The Internet used to be the great anonymizer. 1993 saw the famous New Yorker cartoon: "On the Internet, nobody knows you're a dog."
Times have changed. Now on the Internet, Google (News - Alert) knows more about you than you know about yourself. Amazon watches your behavior through your browser, logging which pages you visit, how long you stay on each page, even how long your mouse lingers over a button or link. It knows your buying history and selects ads designed to appeal to you.
A new technology called Bluetooth LE beacons aspires to do for bricks and mortar retail stores what browser monitoring does for Amazon online. The beacons dotted around a store triangulate into a smartphone app and enable the retailer to track how long you linger at each spot in the store, allowing the store to tailor specific offers to nudge you into a purchase. A new(ish) technology called addressable TV allows TV broadcasters to work like direct mail, targeting ads to particular individual set-top boxes, based on demographics like party registration and home ownership.
But a smartphone app alone has the potential to do far more egregious spying on you than this. For example, your Android (News - Alert) phone tells Google how fast it is moving. That's how Google marks traffic congestion on its maps. By the same token, Google knows whenever you are speeding, and of course everywhere you go, and how long you spend there. Your cellular provider (and the NSA) knows everybody you call or text. There's no need to marvel at how accurate LinkedIn (News - Alert) is at suggesting your acquaintances; it uploaded your address book – and theirs. The accelerometer in your phone knows when you go to bed and when you get up. It can estimate how much exercise you are getting, and diagnose some neurological disorders like Parkinson's disease. With millions of fertile minds dreaming up new apps, and as new sensors are added to phones over time, the mind-reading powers of your phone will continue to evolve.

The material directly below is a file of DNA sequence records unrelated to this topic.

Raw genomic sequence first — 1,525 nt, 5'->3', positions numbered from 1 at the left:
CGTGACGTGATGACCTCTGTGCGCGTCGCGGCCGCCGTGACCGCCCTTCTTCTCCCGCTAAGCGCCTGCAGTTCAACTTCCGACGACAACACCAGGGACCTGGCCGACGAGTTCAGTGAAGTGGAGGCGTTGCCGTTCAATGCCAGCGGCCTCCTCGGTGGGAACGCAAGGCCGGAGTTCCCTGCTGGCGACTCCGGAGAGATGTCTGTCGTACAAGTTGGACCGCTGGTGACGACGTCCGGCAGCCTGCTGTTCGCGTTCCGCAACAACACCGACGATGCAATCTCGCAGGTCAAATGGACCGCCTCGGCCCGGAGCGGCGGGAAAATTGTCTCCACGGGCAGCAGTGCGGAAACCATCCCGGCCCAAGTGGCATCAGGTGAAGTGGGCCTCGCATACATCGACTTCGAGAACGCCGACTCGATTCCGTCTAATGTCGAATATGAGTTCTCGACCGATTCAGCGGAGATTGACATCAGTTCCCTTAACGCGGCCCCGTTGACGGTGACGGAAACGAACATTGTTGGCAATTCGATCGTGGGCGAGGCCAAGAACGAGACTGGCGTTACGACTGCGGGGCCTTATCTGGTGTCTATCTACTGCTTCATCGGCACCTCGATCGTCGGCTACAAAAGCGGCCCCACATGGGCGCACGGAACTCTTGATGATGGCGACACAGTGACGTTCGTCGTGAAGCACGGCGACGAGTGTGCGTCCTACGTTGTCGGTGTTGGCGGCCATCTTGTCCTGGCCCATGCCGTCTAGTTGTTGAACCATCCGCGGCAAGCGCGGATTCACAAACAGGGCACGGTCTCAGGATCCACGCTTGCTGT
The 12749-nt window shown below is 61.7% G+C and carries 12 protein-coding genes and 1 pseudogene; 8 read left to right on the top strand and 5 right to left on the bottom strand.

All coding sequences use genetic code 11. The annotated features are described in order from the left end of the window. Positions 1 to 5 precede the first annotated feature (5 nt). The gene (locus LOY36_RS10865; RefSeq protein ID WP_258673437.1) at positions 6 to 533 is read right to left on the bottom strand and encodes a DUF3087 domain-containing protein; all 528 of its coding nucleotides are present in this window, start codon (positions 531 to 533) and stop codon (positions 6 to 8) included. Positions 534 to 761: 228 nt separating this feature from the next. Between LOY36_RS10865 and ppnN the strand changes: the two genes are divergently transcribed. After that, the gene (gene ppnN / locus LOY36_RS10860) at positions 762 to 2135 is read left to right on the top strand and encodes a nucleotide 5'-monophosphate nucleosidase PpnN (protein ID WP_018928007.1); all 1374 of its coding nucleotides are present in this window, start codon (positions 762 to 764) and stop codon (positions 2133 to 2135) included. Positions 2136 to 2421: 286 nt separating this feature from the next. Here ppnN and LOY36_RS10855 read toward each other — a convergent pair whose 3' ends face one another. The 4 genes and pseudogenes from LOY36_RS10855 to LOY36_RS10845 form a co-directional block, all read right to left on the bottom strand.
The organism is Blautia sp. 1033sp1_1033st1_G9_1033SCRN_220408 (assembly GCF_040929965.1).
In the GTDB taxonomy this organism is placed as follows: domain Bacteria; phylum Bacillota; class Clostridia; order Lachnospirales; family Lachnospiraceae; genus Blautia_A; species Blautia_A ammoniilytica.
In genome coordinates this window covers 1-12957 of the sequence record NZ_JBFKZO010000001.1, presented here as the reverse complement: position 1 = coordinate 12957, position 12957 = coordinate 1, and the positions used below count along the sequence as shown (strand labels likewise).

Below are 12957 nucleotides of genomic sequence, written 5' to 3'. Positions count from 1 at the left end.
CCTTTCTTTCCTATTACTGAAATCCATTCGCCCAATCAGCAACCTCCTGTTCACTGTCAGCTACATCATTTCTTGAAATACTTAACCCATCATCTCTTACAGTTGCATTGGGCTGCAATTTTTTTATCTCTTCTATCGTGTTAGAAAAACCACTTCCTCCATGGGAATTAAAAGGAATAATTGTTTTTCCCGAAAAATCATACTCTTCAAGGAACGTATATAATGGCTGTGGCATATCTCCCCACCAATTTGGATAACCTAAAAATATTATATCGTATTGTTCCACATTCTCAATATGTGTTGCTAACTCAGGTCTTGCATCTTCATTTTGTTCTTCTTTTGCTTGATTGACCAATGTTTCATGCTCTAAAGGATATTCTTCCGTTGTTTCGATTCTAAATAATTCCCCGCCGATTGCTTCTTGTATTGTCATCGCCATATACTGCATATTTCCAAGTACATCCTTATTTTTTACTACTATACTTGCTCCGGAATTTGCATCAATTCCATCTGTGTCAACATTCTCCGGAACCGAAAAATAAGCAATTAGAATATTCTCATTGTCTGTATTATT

In 1999 Scott McNealy of Sun was pilloried for saying "You have zero privacy anyway. Get over it." In retrospect it seems like sage advice. But if you (like me) are interested in a quixotic rearguard action, Phil Zimmerman's new Blackphone may be of interest.
Michael Stanford has been an entrepreneur and strategist in VoIP for more than a decade. (Visit his blog at www.wirevolution.com.)
Edited by Stefania Viscusi